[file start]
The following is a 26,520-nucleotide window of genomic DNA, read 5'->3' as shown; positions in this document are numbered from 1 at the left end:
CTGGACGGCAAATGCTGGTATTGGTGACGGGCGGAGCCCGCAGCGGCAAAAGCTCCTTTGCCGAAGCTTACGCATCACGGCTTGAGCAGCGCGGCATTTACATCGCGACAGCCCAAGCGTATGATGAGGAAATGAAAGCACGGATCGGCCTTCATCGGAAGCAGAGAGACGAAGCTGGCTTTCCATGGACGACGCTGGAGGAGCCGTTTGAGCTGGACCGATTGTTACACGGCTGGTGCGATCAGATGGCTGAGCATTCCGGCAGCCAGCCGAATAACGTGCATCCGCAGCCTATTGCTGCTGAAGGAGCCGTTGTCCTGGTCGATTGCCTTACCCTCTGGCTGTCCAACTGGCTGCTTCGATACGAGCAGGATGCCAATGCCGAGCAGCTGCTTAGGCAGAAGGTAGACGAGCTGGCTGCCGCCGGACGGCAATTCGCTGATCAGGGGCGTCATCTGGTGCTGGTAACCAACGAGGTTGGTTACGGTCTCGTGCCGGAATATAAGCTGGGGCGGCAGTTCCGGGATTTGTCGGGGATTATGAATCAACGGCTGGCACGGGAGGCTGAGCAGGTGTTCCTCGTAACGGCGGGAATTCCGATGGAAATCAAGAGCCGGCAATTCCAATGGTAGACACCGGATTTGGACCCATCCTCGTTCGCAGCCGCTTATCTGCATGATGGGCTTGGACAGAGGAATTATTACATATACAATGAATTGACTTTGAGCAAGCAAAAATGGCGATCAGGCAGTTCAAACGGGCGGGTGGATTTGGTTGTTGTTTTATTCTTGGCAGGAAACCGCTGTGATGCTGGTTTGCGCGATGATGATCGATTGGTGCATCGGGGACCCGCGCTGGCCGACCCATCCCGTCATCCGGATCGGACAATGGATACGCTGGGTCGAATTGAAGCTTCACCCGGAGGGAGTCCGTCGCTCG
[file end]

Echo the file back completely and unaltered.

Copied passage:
The following is a 26,520-nucleotide window of genomic DNA, read 5'->3' as shown; positions in this document are numbered from 1 at the left end:
CTGGACGGCAAATGCTGGTATTGGTGACGGGCGGAGCCCGCAGCGGCAAAAGCTCCTTTGCCGAAGCTTACGCATCACGGCTTGAGCAGCGCGGCATTTACATCGCGACAGCCCAAGCGTATGATGAGGAAATGAAAGCACGGATCGGCCTTCATCGGAAGCAGAGAGACGAAGCTGGCTTTCCATGGACGACGCTGGAGGAGCCGTTTGAGCTGGACCGATTGTTACACGGCTGGTGCGATCAGATGGCTGAGCATTCCGGCAGCCAGCCGAATAACGTGCATCCGCAGCCTATTGCTGCTGAAGGAGCCGTTGTCCTGGTCGATTGCCTTACCCTCTGGCTGTCCAACTGGCTGCTTCGATACGAGCAGGATGCCAATGCCGAGCAGCTGCTTAGGCAGAAGGTAGACGAGCTGGCTGCCGCCGGACGGCAATTCGCTGATCAGGGGCGTCATCTGGTGCTGGTAACCAACGAGGTTGGTTACGGTCTCGTGCCGGAATATAAGCTGGGGCGGCAGTTCCGGGATTTGTCGGGGATTATGAATCAACGGCTGGCACGGGAGGCTGAGCAGGTGTTCCTCGTAACGGCGGGAATTCCGATGGAAATCAAGAGCCGGCAATTCCAATGGTAGACACCGGATTTGGACCCATCCTCGTTCGCAGCCGCTTATCTGCATGATGGGCTTGGACAGAGGAATTATTACATATACAATGAATTGACTTTGAGCAAGCAAAAATGGCGATCAGGCAGTTCAAACGGGCGGGTGGATTTGGTTGTTGTTTTATTCTTGGCAGGAAACCGCTGTGATGCTGGTTTGCGCGATGATGATCGATTGGTGCATCGGGGACCCGCGCTGGCCGACCCATCCCGTCATCCGGATCGGACAATGGATACGCTGGGTCGAATTGAAGCTTCACCCGGAGGGAGTCCGTCGCTCG